The Field Poll’s Mark DiCamillo says there’s no doubt for many voters—their decision on whether to ban gay marriage in California was a tough call. He says they may have been conflicted about Prop 8 right up to the moment before they cast their ballots. According to DiCamillo the views of Catholic voters’ just about matched those of the general public in the days before the election.
“Forty-four percent were in favor, 48-percent were opposed that’s very close to what our total statewide numbers had…”
But then he says actual results showed Catholics overwhelmingly voted in favor of the measure—by over 60-percent.
“They had more than four times as many yes votes as the African Americans, and you know if you add together the African Americans and the Latinos they had more votes than both of them combined on the yes side so it was a vote about religion.”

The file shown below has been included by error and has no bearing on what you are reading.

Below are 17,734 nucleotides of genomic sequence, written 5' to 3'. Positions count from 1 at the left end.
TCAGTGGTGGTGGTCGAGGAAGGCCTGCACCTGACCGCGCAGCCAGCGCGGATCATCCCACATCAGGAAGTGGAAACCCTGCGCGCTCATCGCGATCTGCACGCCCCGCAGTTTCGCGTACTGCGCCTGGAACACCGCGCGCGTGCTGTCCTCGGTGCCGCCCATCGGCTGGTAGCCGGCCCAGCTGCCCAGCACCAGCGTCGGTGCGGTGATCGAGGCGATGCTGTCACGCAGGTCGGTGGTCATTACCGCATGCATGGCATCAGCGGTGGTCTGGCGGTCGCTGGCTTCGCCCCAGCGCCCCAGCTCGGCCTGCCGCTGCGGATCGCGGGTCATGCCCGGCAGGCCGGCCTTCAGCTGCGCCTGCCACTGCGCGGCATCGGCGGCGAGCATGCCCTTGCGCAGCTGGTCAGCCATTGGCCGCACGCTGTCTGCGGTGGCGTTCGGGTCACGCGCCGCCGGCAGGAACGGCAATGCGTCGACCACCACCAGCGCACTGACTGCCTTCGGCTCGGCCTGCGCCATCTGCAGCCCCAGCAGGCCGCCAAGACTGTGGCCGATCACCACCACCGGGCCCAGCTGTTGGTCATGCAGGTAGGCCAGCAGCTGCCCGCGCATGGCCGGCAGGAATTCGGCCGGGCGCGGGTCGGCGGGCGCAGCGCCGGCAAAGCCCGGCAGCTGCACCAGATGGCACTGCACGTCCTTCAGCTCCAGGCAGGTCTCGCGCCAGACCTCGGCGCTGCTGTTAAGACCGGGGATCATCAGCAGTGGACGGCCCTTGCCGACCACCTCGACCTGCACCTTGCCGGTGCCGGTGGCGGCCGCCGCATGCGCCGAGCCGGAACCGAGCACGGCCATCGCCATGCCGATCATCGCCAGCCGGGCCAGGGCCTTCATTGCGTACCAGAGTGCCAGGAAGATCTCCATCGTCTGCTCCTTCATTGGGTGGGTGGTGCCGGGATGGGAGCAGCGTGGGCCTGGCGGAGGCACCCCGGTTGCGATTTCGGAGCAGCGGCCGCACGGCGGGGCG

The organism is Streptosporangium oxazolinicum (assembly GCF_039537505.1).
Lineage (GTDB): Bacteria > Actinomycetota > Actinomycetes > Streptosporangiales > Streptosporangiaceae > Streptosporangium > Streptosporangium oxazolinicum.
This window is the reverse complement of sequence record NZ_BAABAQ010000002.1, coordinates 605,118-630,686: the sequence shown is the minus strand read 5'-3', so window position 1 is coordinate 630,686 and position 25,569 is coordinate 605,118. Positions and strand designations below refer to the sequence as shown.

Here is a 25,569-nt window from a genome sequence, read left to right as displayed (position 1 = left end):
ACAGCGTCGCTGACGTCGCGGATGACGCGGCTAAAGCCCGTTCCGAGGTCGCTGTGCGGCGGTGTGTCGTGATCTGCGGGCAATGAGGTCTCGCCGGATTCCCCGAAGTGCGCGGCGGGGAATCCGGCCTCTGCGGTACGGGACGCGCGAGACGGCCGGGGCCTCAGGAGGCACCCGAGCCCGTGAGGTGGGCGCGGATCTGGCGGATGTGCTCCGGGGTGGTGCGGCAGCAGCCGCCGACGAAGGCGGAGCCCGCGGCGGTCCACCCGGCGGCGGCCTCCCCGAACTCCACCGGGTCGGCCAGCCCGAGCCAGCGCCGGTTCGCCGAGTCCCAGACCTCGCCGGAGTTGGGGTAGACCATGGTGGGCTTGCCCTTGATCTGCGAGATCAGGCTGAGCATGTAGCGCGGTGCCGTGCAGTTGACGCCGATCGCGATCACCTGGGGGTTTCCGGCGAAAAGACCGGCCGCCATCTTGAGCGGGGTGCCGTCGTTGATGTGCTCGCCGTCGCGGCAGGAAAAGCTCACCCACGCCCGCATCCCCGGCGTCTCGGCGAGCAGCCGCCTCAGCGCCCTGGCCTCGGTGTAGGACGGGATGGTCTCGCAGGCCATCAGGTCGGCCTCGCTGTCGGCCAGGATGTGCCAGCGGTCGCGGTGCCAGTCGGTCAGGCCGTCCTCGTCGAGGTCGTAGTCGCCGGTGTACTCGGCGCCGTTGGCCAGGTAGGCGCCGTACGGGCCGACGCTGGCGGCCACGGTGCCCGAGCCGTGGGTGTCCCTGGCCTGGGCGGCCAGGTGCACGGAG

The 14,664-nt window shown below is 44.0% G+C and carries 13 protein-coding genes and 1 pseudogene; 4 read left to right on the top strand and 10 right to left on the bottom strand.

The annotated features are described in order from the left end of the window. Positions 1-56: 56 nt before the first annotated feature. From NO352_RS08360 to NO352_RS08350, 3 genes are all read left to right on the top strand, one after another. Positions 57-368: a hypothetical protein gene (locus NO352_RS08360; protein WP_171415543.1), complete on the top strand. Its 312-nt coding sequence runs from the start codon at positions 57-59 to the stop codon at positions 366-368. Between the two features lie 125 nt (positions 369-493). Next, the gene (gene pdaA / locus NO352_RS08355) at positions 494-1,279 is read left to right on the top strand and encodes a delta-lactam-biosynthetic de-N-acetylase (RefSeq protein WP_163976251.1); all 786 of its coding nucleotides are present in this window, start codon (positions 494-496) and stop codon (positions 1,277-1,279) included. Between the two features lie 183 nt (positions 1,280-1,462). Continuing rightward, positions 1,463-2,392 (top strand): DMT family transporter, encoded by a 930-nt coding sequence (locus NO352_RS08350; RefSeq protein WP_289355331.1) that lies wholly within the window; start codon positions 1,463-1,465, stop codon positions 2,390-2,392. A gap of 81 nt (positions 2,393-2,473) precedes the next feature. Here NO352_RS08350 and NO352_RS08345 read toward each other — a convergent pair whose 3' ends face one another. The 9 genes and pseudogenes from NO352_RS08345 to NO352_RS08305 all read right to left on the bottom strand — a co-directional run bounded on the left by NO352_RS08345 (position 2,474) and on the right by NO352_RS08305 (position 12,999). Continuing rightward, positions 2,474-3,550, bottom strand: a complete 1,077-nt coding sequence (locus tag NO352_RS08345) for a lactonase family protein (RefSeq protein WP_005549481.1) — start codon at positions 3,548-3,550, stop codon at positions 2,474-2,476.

Before the election both the Field Poll and the Public Policy Institute of California showed the measure going down in defeat. The P.P.I.C’s Mark Baldassare says there might also have been confusion between yes and no votes that affected their surveys.
“Well I think there’s a good possibility that people until they sat down and read the ballot pamphlet and the statements for and against may have had some confusion about whether a yes meant a no and a no meant a yes or what exactly a no vote meant.”
Opponents of Prop 8 are challenging the measure in court. They have said if that’s not successful they’ll weigh other options including a 2010 ballot measure.